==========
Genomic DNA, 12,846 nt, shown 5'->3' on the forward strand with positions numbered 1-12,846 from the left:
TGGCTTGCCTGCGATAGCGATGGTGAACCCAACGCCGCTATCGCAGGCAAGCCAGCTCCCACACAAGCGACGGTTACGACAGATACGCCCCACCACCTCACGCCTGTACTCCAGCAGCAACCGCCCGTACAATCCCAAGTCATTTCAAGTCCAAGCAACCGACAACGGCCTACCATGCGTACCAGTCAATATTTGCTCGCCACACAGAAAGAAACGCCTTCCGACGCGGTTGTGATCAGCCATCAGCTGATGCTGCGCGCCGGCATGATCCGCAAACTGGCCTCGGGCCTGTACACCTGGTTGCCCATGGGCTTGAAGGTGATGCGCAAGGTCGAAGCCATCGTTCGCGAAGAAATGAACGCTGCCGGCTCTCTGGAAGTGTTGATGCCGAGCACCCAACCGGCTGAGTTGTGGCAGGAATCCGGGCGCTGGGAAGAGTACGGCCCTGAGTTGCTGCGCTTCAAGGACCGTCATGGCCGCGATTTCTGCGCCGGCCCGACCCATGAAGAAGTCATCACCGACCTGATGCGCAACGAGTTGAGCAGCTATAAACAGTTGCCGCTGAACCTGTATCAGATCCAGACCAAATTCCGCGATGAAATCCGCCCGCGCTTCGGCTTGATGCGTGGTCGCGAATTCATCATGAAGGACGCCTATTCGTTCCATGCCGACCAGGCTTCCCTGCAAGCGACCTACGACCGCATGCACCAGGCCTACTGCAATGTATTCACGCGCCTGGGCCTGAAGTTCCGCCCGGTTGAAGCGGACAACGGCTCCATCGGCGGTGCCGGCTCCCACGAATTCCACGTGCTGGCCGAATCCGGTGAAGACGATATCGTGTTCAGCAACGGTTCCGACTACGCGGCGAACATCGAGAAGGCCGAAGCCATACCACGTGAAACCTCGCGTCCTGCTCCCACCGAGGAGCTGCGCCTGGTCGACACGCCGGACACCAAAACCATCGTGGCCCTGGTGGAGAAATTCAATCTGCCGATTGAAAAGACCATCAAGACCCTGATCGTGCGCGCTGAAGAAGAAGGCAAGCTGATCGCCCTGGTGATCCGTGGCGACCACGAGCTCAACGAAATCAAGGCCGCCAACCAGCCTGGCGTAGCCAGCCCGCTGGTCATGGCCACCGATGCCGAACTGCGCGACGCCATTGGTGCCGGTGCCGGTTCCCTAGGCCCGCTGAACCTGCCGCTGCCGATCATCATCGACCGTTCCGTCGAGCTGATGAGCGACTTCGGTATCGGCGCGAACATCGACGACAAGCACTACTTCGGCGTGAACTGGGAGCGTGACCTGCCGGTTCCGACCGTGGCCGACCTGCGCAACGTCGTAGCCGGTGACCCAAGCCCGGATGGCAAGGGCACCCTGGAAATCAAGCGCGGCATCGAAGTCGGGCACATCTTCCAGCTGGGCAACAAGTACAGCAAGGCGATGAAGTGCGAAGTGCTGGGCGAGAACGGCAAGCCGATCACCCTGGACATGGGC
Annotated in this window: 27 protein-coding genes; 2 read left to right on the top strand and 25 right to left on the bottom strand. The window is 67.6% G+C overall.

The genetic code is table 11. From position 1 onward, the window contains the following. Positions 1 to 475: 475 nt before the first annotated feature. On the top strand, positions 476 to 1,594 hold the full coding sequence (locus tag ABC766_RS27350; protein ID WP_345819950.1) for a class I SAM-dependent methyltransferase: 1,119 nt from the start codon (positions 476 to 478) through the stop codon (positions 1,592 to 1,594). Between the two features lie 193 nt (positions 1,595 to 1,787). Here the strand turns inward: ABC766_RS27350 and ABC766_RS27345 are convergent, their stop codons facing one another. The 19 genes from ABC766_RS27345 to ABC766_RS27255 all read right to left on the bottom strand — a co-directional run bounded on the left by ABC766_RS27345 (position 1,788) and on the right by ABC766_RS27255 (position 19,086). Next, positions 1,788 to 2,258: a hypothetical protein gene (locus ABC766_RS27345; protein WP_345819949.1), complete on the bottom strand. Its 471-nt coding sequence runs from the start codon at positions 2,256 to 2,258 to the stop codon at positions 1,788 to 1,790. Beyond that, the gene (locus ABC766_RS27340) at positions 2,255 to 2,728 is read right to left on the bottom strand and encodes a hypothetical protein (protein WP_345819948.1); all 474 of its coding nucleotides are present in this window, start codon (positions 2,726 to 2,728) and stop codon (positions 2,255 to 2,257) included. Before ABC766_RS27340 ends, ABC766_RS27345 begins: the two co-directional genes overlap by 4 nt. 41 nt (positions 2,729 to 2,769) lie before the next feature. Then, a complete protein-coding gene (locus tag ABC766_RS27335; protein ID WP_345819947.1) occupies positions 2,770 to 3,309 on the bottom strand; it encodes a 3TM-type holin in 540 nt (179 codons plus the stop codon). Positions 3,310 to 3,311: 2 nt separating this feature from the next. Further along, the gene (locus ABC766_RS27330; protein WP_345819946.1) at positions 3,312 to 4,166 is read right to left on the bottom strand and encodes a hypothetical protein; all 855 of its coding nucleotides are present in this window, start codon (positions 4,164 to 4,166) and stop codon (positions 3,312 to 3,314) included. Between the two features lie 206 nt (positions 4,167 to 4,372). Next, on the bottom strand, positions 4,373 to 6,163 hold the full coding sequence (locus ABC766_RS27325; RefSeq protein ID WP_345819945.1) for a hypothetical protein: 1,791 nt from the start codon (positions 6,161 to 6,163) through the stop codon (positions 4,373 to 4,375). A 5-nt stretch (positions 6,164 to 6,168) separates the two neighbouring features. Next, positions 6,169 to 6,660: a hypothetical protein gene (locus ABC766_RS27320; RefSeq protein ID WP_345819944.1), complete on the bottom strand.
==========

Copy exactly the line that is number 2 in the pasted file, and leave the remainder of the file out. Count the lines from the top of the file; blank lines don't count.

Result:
TGGCTTGCCTGCGATAGCGATGGTGAACCCAACGCCGCTATCGCAGGCAAGCCAGCTCCCACACAAGCGACGGTTACGACAGATACGCCCCACCACCTCACGCCTGTACTCCAGCAGCAACCGCCCGTACAATCCCAAGTCATTTCAAGTCCAAGCAACCGACAACGGCCTACCATGCGTACCAGTCAATATTTGCTCGCCACACAGAAAGAAACGCCTTCCGACGCGGTTGTGATCAGCCATCAGCTGATGCTGCGCGCCGGCATGATCCGCAAACTGGCCTCGGGCCTGTACACCTGGTTGCCCATGGGCTTGAAGGTGATGCGCAAGGTCGAAGCCATCGTTCGCGAAGAAATGAACGCTGCCGGCTCTCTGGAAGTGTTGATGCCGAGCACCCAACCGGCTGAGTTGTGGCAGGAATCCGGGCGCTGGGAAGAGTACGGCCCTGAGTTGCTGCGCTTCAAGGACCGTCATGGCCGCGATTTCTGCGCCGGCCCGACCCATGAAGAAGTCATCACCGACCTGATGCGCAACGAGTTGAGCAGCTATAAACAGTTGCCGCTGAACCTGTATCAGATCCAGACCAAATTCCGCGATGAAATCCGCCCGCGCTTCGGCTTGATGCGTGGTCGCGAATTCATCATGAAGGACGCCTATTCGTTCCATGCCGACCAGGCTTCCCTGCAAGCGACCTACGACCGCATGCACCAGGCCTACTGCAATGTATTCACGCGCCTGGGCCTGAAGTTCCGCCCGGTTGAAGCGGACAACGGCTCCATCGGCGGTGCCGGCTCCCACGAATTCCACGTGCTGGCCGAATCCGGTGAAGACGATATCGTGTTCAGCAACGGTTCCGACTACGCGGCGAACATCGAGAAGGCCGAAGCCATACCACGTGAAACCTCGCGTCCTGCTCCCACCGAGGAGCTGCGCCTGGTCGACACGCCGGACACCAAAACCATCGTGGCCCTGGTGGAGAAATTCAATCTGCCGATTGAAAAGACCATCAAGACCCTGATCGTGCGCGCTGAAGAAGAAGGCAAGCTGATCGCCCTGGTGATCCGTGGCGACCACGAGCTCAACGAAATCAAGGCCGCCAACCAGCCTGGCGTAGCCAGCCCGCTGGTCATGGCCACCGATGCCGAACTGCGCGACGCCATTGGTGCCGGTGCCGGTTCCCTAGGCCCGCTGAACCTGCCGCTGCCGATCATCATCGACCGTTCCGTCGAGCTGATGAGCGACTTCGGTATCGGCGCGAACATCGACGACAAGCACTACTTCGGCGTGAACTGGGAGCGTGACCTGCCGGTTCCGACCGTGGCCGACCTGCGCAACGTCGTAGCCGGTGACCCAAGCCCGGATGGCAAGGGCACCCTGGAAATCAAGCGCGGCATCGAAGTCGGGCACATCTTCCAGCTGGGCAACAAGTACAGCAAGGCGATGAAGTGCGAAGTGCTGGGCGAGAACGGCAAGCCGATCACCCTGGACATGGGC